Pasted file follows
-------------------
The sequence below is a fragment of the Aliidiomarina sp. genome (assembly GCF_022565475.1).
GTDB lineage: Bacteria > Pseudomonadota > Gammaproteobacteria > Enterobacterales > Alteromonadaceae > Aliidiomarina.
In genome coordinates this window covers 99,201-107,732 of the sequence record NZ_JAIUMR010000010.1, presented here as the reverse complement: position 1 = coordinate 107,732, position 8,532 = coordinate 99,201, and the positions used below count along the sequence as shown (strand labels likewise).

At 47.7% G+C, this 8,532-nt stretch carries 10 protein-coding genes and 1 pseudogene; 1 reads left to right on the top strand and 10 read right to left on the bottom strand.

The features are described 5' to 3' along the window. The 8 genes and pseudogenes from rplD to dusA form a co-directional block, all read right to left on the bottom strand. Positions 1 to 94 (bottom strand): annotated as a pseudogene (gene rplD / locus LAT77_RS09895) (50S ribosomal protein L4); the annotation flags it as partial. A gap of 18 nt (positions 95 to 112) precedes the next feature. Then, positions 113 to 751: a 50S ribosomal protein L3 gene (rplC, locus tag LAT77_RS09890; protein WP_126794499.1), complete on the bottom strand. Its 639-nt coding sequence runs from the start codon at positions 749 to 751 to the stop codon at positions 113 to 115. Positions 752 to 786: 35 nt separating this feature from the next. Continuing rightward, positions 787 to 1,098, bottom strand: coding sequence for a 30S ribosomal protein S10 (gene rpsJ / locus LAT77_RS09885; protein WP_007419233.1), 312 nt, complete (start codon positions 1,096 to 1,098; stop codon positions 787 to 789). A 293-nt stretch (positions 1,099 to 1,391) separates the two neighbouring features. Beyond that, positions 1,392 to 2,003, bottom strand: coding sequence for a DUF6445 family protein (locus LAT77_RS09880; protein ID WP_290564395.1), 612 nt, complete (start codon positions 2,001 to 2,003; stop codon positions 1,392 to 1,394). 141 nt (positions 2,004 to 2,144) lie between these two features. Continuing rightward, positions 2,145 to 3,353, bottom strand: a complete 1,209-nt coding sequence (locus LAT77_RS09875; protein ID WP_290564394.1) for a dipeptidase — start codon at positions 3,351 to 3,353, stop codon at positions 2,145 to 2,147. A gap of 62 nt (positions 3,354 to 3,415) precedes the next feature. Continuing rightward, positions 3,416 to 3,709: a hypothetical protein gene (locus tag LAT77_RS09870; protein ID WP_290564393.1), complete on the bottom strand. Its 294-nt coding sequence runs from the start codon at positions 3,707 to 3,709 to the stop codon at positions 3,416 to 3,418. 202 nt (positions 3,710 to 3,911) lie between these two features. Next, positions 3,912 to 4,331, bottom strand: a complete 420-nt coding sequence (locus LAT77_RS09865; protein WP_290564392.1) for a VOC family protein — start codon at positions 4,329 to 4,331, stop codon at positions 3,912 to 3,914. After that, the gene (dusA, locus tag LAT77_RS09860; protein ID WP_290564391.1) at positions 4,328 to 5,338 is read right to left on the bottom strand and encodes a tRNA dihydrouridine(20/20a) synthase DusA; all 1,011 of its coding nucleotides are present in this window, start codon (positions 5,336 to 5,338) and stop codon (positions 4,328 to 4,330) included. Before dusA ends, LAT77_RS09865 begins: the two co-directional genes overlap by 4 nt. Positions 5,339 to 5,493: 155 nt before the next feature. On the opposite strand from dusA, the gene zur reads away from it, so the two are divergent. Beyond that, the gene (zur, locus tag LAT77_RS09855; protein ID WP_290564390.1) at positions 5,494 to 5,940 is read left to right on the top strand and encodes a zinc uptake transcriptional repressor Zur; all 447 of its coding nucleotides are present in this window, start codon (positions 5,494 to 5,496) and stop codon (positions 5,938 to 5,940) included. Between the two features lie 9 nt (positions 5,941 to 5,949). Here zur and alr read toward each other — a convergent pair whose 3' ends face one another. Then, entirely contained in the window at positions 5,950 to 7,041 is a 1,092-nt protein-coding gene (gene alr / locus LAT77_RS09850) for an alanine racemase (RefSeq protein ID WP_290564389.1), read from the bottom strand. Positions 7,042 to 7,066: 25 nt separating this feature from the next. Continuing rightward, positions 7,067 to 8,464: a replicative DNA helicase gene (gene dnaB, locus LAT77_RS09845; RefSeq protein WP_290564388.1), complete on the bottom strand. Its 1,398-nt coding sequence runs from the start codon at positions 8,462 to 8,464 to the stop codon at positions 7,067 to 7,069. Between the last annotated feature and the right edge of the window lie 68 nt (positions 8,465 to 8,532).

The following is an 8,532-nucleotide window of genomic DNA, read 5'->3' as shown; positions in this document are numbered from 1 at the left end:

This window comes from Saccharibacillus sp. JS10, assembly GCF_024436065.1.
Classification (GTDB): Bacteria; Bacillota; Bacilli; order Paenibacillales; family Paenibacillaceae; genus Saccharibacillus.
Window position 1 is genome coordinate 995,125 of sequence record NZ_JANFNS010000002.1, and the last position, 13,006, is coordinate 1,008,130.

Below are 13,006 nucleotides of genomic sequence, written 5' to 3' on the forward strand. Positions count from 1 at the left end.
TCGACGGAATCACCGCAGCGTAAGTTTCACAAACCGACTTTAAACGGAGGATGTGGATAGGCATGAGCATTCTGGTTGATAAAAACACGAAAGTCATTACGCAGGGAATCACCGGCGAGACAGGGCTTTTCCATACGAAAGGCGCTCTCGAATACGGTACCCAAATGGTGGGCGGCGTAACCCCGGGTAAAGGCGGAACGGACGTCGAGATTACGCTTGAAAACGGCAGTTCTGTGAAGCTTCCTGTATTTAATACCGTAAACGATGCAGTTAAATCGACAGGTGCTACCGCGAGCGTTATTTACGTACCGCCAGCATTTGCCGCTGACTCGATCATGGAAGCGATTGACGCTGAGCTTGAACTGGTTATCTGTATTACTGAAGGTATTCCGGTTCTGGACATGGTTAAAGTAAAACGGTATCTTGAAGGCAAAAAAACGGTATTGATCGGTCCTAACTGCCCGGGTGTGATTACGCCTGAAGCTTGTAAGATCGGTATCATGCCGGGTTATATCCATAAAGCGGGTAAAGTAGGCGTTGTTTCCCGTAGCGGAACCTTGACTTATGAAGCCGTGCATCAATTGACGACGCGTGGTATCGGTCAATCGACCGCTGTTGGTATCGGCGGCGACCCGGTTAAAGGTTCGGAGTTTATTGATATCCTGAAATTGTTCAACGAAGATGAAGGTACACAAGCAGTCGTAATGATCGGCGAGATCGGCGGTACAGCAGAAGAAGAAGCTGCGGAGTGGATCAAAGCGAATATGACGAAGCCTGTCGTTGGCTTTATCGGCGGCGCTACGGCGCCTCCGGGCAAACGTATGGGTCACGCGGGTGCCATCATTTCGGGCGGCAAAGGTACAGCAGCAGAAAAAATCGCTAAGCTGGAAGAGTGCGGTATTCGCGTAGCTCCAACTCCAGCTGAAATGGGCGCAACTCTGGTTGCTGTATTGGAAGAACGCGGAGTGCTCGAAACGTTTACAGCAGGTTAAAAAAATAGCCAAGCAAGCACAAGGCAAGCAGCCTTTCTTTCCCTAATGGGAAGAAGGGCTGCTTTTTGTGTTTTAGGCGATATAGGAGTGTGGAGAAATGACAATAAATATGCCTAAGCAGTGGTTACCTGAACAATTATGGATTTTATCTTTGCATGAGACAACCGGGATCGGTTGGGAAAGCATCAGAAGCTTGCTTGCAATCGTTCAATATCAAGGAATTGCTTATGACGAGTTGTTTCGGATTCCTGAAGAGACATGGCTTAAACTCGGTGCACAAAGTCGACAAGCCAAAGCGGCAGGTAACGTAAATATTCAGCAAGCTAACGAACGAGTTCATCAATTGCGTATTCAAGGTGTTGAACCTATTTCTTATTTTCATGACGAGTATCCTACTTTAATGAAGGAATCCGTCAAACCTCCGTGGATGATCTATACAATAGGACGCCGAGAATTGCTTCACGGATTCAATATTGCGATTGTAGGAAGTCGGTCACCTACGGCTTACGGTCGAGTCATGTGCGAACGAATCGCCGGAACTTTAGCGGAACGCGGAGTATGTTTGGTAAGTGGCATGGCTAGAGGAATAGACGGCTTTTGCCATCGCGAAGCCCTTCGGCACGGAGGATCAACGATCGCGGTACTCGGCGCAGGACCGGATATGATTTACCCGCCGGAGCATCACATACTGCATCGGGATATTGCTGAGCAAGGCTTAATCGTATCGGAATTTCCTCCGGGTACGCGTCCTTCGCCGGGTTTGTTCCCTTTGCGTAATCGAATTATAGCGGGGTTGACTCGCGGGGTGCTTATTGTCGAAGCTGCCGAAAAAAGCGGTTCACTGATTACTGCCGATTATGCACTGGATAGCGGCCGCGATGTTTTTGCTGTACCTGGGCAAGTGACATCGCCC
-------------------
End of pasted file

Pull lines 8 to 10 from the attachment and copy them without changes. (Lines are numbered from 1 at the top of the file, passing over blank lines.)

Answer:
Classification (GTDB): Bacteria; Bacillota; Bacilli; order Paenibacillales; family Paenibacillaceae; genus Saccharibacillus.
Window position 1 is genome coordinate 995,125 of sequence record NZ_JANFNS010000002.1, and the last position, 13,006, is coordinate 1,008,130.

Below are 13,006 nucleotides of genomic sequence, written 5' to 3' on the forward strand. Positions count from 1 at the left end.